Tue, 18 June 2013
Subnational conflict is the most widespread, enduring and deadly form of violent conflict in Asia. These conflicts are among the world's longest running armed struggles; more than half of the countries in South and Southeast Asia are affected by subnational conflicts; and millions of people in Asia are living in areas of protracted conflict. The international community has provided nearly $6 billion in official development assistance to subnational conflict areas in Asia over the past 10 years. The Asia Foundation's major new study, "Contested Corners of Asia: Subnational Conflict and International Development Assistance," assesses the impact - or lack thereof - of international assistance to these areas. The research team includes leading experts on conflict and foreign aid in Asia who use in-depth case studies, based upon extensive mixed-method research, including village-level ethnographic field work, perception surveys and interviews with key informants ranging from international donors to insurgents. The report presents case studies of conflicts in Thailand, Indonesia and the Philippines. This event is presented in partnership with The Asia Foundation and the Asia Society.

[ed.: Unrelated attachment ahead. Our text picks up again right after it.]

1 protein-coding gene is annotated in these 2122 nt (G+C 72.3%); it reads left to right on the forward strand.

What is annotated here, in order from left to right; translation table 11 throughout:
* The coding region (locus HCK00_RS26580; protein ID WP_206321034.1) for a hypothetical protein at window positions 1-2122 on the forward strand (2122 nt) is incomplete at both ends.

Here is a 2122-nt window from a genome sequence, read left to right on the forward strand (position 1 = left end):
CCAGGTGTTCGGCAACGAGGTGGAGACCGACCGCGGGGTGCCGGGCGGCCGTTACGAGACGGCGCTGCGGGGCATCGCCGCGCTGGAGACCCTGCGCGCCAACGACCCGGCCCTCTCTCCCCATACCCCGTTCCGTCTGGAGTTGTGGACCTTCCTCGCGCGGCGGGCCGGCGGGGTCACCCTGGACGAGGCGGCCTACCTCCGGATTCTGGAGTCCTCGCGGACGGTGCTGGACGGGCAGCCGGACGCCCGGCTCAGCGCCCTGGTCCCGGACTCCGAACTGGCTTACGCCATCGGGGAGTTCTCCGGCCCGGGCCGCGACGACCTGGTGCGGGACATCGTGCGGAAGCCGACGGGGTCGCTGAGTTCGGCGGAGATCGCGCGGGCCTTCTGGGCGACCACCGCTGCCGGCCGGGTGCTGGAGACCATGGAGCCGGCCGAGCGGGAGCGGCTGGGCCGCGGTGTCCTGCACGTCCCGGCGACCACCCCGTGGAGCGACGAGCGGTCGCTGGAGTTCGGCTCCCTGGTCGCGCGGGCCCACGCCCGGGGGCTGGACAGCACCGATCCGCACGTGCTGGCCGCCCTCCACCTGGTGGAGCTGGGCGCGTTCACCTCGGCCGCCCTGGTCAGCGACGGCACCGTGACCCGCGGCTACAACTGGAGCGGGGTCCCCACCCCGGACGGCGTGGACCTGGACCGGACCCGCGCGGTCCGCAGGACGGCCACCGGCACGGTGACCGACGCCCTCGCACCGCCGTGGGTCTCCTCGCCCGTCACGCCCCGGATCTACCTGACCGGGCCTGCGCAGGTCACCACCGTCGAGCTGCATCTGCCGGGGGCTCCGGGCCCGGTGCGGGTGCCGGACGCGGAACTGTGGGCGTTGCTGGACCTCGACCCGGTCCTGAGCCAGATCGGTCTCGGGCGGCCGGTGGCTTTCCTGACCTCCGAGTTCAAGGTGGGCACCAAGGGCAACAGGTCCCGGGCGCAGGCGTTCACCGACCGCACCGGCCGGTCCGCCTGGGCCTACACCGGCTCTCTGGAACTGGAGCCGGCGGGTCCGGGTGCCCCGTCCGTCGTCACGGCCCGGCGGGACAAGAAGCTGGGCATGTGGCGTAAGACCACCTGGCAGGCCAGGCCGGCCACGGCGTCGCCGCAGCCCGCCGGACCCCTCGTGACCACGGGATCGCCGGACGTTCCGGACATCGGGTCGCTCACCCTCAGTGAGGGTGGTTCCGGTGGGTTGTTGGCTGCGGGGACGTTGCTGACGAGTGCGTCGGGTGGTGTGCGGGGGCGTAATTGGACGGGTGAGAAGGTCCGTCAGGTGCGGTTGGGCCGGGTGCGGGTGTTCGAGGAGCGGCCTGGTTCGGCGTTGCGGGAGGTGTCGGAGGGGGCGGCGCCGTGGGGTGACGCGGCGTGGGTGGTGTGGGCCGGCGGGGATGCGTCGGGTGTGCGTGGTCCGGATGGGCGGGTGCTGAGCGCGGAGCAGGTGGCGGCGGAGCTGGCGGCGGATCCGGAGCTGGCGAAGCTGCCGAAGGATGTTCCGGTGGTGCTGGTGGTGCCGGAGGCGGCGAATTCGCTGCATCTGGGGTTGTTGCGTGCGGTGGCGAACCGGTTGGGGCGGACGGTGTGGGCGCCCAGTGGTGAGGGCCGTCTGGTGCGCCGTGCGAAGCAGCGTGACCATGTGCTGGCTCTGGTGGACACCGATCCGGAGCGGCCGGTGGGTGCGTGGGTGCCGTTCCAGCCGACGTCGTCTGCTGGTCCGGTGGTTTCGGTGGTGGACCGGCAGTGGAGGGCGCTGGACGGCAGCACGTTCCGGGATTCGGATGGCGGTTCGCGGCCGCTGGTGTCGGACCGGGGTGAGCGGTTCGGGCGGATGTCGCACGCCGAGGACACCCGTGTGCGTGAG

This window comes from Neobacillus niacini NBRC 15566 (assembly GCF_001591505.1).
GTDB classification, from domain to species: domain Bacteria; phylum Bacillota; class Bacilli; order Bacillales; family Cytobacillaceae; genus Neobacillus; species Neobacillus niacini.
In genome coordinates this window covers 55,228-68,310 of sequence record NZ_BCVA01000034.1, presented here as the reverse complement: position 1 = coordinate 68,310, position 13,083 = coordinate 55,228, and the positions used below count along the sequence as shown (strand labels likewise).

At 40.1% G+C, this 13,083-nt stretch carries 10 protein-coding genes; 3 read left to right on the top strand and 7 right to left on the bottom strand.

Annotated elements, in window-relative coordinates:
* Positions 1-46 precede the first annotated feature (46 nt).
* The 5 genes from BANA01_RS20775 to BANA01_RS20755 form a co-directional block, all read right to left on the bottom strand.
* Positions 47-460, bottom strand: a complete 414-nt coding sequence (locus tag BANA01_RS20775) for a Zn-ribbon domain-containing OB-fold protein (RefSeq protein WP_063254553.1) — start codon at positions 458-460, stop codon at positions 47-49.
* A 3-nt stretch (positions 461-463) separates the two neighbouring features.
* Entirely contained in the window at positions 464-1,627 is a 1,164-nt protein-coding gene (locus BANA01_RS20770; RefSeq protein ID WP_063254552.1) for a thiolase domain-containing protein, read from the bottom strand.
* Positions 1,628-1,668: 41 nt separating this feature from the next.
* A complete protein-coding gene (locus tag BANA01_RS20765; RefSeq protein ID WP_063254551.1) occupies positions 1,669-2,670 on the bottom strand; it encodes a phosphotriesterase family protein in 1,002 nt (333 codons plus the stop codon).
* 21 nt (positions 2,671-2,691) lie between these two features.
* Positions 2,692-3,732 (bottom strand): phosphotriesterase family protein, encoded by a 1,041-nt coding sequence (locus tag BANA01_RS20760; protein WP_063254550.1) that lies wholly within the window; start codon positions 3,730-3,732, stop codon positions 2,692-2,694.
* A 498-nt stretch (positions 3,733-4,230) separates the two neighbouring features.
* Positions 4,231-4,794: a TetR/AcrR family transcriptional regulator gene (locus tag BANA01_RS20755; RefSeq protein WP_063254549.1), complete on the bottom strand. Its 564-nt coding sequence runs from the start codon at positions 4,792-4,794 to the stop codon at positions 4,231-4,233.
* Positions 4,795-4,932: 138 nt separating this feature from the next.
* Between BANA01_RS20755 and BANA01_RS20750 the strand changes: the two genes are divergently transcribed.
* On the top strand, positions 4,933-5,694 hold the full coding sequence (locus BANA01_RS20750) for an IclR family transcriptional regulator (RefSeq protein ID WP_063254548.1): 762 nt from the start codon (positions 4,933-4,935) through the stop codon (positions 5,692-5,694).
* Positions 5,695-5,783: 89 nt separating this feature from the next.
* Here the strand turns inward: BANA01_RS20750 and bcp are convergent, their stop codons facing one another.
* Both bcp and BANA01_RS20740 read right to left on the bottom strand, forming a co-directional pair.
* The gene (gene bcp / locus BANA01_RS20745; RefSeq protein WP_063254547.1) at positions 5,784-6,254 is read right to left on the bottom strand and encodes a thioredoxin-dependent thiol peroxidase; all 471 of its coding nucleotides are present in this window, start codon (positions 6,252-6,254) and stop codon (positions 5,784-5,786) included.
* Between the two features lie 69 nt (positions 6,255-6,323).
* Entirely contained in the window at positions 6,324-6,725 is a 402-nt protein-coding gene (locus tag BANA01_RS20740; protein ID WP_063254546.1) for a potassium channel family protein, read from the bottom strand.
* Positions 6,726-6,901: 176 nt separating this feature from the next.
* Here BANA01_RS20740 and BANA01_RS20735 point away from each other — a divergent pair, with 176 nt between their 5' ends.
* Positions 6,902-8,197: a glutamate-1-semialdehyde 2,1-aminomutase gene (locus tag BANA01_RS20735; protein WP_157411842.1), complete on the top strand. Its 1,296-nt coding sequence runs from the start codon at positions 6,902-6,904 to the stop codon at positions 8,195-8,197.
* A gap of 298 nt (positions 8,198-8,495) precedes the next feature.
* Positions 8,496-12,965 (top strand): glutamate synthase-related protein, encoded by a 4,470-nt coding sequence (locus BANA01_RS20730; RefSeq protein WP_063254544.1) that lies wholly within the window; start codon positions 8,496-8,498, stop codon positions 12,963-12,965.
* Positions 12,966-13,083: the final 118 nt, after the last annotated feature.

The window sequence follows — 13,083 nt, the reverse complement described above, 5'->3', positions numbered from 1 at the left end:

Nils Gilman, Director of Research, Monitor 360
Ben Oppenheim, Simpson Fellow, Institute of International Studies, UC Berkeley
Thomas Parks, Regional Director for Conflict and Governance, The Asia Foundation
Alastair Gee, Correspondent, Monocle
Learn more: http://www.worldaffairs.org/events/2013/subnational-conflicts-in-asia.html